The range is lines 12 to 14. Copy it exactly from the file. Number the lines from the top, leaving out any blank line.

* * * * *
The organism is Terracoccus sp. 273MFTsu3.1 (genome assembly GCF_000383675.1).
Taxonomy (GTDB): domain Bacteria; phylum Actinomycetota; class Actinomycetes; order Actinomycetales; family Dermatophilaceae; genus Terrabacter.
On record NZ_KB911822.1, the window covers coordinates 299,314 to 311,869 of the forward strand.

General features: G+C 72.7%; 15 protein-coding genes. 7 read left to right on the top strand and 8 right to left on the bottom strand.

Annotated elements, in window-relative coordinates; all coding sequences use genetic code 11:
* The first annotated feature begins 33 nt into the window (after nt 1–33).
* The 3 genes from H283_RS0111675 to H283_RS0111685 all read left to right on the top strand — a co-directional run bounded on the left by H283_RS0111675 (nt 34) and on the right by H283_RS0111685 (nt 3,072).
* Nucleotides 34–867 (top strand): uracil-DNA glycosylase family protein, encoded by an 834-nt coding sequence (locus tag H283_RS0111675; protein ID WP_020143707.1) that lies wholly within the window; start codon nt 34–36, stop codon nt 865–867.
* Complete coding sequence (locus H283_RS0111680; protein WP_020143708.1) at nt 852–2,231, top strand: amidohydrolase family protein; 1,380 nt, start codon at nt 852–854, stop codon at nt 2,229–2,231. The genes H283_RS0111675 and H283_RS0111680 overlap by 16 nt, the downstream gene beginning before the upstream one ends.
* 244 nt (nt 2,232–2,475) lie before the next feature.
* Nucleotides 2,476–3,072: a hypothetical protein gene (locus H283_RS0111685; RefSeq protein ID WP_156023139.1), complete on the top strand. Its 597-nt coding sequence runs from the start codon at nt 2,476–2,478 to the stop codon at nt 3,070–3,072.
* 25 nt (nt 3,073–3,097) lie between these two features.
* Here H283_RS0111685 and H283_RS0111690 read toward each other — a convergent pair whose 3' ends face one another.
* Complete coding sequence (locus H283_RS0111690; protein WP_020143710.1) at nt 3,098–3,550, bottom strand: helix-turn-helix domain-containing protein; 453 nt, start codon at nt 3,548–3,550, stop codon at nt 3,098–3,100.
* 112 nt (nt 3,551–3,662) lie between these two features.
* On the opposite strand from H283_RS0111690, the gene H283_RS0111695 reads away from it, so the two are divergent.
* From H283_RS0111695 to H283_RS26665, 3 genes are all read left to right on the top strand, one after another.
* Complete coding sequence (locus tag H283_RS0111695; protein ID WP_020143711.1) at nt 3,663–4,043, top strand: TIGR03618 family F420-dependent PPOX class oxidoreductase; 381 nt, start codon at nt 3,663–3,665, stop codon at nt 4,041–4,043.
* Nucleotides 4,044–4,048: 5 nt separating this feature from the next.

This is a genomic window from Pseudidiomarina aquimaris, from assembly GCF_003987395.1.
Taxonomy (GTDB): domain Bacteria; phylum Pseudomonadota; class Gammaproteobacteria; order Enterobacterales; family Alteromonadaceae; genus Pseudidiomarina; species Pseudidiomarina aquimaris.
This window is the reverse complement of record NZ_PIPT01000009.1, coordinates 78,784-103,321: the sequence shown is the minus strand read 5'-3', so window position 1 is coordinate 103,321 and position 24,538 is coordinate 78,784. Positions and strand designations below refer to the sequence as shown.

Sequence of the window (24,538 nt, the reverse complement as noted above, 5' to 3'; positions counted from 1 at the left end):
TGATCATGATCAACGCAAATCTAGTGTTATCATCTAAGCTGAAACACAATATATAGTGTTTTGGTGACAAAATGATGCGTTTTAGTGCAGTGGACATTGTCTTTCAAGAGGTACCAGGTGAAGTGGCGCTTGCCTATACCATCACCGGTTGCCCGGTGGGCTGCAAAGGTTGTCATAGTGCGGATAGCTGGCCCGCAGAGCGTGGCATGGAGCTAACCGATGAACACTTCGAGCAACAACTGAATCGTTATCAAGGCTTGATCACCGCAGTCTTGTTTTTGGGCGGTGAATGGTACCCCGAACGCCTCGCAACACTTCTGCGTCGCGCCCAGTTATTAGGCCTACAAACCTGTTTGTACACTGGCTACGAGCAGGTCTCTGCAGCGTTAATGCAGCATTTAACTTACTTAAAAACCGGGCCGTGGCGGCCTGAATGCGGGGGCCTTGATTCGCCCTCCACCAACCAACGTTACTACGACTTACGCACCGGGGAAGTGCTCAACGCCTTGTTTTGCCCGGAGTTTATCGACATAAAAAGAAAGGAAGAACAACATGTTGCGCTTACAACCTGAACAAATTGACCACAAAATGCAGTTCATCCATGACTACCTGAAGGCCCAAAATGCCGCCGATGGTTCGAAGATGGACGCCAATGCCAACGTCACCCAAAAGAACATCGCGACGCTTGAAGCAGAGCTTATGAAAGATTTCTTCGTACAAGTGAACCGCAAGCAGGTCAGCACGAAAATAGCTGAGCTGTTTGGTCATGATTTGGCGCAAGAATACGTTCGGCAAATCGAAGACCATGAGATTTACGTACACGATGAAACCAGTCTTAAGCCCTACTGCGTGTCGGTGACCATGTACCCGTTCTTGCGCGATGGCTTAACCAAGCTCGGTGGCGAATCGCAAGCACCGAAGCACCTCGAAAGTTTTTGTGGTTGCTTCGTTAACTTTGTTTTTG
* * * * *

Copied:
* 25 nt (nt 3,073–3,097) lie between these two features.
* Here H283_RS0111685 and H283_RS0111690 read toward each other — a convergent pair whose 3' ends face one another.
* Complete coding sequence (locus H283_RS0111690; protein WP_020143710.1) at nt 3,098–3,550, bottom strand: helix-turn-helix domain-containing protein; 453 nt, start codon at nt 3,548–3,550, stop codon at nt 3,098–3,100.